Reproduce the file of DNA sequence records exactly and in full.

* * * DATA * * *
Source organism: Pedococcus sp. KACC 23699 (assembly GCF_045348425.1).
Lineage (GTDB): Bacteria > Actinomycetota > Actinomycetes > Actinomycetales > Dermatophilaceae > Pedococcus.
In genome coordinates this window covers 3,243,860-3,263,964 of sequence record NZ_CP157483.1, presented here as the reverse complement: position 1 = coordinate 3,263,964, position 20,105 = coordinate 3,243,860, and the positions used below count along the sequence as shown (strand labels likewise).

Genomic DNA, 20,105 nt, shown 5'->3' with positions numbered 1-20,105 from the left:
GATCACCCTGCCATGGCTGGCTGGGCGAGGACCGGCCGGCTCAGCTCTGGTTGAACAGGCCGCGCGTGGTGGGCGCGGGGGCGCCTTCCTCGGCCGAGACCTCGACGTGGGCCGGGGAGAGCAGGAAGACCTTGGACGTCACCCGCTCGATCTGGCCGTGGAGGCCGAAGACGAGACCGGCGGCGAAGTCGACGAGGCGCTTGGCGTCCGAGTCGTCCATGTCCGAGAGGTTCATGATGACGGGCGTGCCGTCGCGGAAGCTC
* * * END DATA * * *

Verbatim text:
Source organism: Pedococcus sp. KACC 23699 (assembly GCF_045348425.1).
Lineage (GTDB): Bacteria > Actinomycetota > Actinomycetes > Actinomycetales > Dermatophilaceae > Pedococcus.
In genome coordinates this window covers 3,243,860-3,263,964 of sequence record NZ_CP157483.1, presented here as the reverse complement: position 1 = coordinate 3,263,964, position 20,105 = coordinate 3,243,860, and the positions used below count along the sequence as shown (strand labels likewise).

Genomic DNA, 20,105 nt, shown 5'->3' with positions numbered 1-20,105 from the left:
GATCACCCTGCCATGGCTGGCTGGGCGAGGACCGGCCGGCTCAGCTCTGGTTGAACAGGCCGCGCGTGGTGGGCGCGGGGGCGCCTTCCTCGGCCGAGACCTCGACGTGGGCCGGGGAGAGCAGGAAGACCTTGGACGTCACCCGCTCGATCTGGCCGTGGAGGCCGAAGACGAGACCGGCGGCGAAGTCGACGAGGCGCTTGGCGTCCGAGTCGTCCATGTCCGAGAGGTTCATGATGACGGGCGTGCCGTCGCGGAAGCTC